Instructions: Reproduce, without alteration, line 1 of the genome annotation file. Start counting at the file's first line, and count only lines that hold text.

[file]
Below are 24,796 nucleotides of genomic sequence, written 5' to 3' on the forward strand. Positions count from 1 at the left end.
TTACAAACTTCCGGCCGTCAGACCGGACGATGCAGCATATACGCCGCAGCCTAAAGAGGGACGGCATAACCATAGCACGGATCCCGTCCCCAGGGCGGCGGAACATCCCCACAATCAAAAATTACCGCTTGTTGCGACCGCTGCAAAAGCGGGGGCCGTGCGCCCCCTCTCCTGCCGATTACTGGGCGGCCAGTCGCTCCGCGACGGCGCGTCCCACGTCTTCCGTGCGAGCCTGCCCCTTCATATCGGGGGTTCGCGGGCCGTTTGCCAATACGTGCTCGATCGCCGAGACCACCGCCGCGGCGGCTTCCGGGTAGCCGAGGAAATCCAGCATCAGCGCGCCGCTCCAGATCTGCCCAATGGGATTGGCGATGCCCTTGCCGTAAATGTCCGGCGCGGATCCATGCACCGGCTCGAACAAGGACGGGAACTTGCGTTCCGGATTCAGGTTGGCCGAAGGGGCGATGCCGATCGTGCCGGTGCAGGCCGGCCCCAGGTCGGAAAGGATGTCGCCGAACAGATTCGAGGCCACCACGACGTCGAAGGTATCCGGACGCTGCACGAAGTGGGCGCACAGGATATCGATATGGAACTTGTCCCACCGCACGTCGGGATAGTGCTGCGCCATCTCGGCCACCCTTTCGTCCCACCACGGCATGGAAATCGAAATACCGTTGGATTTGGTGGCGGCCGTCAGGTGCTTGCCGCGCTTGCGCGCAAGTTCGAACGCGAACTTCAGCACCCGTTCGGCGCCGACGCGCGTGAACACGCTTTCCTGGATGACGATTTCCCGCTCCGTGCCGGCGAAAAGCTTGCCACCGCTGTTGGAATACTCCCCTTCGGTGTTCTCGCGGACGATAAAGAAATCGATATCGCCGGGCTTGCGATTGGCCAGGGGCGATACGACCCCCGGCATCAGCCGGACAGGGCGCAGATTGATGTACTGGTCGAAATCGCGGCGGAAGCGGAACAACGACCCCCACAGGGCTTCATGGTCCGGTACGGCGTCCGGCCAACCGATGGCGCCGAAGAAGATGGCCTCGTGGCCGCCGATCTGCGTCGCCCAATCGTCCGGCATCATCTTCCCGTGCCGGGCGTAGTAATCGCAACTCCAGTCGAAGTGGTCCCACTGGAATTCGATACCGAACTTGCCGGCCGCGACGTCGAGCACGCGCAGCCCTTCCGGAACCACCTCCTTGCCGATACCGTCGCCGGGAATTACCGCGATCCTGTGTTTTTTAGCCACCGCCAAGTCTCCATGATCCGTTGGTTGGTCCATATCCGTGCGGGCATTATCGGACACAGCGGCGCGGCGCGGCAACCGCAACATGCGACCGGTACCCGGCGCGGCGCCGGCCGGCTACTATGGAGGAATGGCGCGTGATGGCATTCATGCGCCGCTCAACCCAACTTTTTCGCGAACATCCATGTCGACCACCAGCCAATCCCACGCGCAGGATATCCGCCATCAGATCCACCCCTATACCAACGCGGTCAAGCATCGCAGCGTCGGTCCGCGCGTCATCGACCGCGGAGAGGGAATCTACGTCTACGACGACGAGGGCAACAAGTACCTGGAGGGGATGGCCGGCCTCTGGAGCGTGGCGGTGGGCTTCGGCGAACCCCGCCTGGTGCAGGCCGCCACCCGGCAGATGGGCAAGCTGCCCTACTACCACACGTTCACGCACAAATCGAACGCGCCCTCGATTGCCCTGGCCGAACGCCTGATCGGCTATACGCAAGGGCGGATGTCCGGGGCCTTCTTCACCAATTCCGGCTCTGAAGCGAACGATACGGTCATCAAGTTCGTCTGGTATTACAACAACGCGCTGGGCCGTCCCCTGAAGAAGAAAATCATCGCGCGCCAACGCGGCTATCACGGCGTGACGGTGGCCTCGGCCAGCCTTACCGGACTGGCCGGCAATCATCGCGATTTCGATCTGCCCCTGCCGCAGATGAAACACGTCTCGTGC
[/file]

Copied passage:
Below are 24,796 nucleotides of genomic sequence, written 5' to 3' on the forward strand. Positions count from 1 at the left end.